Landlords in Oxford who failed to apply for a licence during the first year of the city’s new scheme have been hit with a big fee hike.
its Selective licensing came into force last September and means all the city’s private rented homes need a licence.
A new rate of £1,100 now applies unless the property is newly rented within 12 weeks of a complete application, in which case the fee drops to £530.
It replaces a £480 fee available during the first year of the scheme – the result of a consultation with landlords and agents who argued that responsible landlords making early applications shouldn’t have to shoulder enforcement costs to compensate for those who applied late or not at all.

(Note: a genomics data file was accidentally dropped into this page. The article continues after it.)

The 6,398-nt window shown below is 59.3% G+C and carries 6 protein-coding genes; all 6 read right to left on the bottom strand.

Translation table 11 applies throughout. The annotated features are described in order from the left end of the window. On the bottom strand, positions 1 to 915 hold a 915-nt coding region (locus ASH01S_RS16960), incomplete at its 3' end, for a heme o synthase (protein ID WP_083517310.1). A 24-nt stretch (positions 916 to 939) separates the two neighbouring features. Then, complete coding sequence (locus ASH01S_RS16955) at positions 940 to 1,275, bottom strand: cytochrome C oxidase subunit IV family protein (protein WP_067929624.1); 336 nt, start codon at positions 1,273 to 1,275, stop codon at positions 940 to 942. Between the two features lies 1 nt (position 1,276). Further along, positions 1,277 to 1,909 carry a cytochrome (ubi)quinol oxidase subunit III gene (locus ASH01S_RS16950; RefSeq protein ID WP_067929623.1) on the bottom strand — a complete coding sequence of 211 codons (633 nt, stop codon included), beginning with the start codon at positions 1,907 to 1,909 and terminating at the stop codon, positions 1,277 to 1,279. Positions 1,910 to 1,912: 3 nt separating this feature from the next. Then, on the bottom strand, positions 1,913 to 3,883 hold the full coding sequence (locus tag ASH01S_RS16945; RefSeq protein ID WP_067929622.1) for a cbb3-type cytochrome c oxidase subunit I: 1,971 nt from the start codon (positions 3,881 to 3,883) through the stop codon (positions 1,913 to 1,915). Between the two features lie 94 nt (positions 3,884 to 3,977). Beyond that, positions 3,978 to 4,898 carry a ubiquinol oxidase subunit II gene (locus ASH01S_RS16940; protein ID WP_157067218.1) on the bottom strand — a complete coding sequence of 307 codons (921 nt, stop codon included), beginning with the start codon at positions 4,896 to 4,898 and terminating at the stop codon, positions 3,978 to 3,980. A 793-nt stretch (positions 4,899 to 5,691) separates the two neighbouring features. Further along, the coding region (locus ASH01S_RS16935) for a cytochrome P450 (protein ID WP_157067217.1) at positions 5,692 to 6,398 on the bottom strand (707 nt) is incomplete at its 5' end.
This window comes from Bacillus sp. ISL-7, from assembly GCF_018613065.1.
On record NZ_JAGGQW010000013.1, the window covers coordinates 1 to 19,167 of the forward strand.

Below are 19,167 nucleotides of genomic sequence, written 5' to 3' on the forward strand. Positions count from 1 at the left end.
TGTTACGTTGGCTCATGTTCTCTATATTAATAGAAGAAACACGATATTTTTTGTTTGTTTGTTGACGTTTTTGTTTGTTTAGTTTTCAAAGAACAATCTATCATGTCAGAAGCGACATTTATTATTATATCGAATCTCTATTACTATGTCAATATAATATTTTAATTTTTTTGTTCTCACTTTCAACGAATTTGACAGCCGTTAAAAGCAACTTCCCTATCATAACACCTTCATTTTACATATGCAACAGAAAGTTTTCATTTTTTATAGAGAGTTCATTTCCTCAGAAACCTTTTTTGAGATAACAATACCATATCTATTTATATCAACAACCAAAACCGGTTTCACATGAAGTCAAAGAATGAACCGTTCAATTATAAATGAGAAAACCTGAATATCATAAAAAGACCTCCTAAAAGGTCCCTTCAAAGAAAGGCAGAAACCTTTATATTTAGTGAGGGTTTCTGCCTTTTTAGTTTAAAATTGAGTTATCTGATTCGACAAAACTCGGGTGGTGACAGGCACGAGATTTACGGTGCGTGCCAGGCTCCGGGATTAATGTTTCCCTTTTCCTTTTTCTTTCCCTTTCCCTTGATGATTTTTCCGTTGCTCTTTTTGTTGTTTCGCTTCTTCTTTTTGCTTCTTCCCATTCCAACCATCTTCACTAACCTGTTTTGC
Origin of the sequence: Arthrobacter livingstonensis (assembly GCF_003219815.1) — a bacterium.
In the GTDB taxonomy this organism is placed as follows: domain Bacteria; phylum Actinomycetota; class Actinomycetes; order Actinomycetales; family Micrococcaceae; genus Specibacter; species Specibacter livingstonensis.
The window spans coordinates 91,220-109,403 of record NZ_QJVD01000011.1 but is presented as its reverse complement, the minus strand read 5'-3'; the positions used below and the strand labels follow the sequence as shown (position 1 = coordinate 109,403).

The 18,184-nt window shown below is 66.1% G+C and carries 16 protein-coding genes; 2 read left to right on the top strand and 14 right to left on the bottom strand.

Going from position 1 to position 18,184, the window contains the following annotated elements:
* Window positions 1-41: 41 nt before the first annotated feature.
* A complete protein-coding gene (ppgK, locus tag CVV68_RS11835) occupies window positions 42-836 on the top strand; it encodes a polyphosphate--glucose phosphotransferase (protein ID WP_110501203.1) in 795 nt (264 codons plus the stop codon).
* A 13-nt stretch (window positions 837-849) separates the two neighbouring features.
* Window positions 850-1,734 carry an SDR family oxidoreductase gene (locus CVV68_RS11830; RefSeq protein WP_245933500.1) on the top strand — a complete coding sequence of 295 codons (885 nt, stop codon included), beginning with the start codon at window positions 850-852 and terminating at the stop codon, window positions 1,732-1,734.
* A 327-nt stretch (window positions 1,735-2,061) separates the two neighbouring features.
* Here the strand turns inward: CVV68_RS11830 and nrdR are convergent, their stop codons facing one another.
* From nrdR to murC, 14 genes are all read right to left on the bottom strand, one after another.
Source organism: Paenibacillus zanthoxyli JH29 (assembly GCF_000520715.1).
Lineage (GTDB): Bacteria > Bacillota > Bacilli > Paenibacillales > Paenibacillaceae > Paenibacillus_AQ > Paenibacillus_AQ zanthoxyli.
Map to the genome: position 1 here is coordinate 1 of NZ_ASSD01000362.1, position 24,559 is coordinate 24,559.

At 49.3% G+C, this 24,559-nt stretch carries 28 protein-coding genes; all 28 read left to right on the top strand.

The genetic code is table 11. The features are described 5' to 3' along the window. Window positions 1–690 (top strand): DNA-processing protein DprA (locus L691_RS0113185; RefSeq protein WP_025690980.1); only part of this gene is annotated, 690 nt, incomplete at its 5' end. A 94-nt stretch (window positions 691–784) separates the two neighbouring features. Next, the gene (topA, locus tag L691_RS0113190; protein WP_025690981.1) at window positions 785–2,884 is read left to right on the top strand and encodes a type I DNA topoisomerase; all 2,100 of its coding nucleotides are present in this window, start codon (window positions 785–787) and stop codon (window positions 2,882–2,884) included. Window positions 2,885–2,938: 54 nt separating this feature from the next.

The council has received 10,840 licence applications and so far, has issued 2,124 licences, 3,092 draft licences and 66 temporary exemption notices.
Enforcement action Councillor Linda Smith (pictured), cabinet member for housing, says those private landlords or agents who haven’t yet applied not only face a higher fee but are also at risk of enforcement action if their properties remain unlicensed.
“We had nearly 11,000 licence applications during the first year of our selective licensing scheme and that’s great news for tenants and the majority of responsible landlords and agents,” she adds.
“Everyone should have a decent home and tenants deserve the confidence of knowing that theirs is safe, in good condition and well managed.”
The NRLA voiced its opposition during the authority’s consultation, arguing that HMO licensing had led to rents increasing, and to those on lower incomes in the city being driven out of it, as the council seeks to rehouse people in Birmingham and elsewhere.
Oxford is the only council in the country requiring a licence for all privately rented homes.
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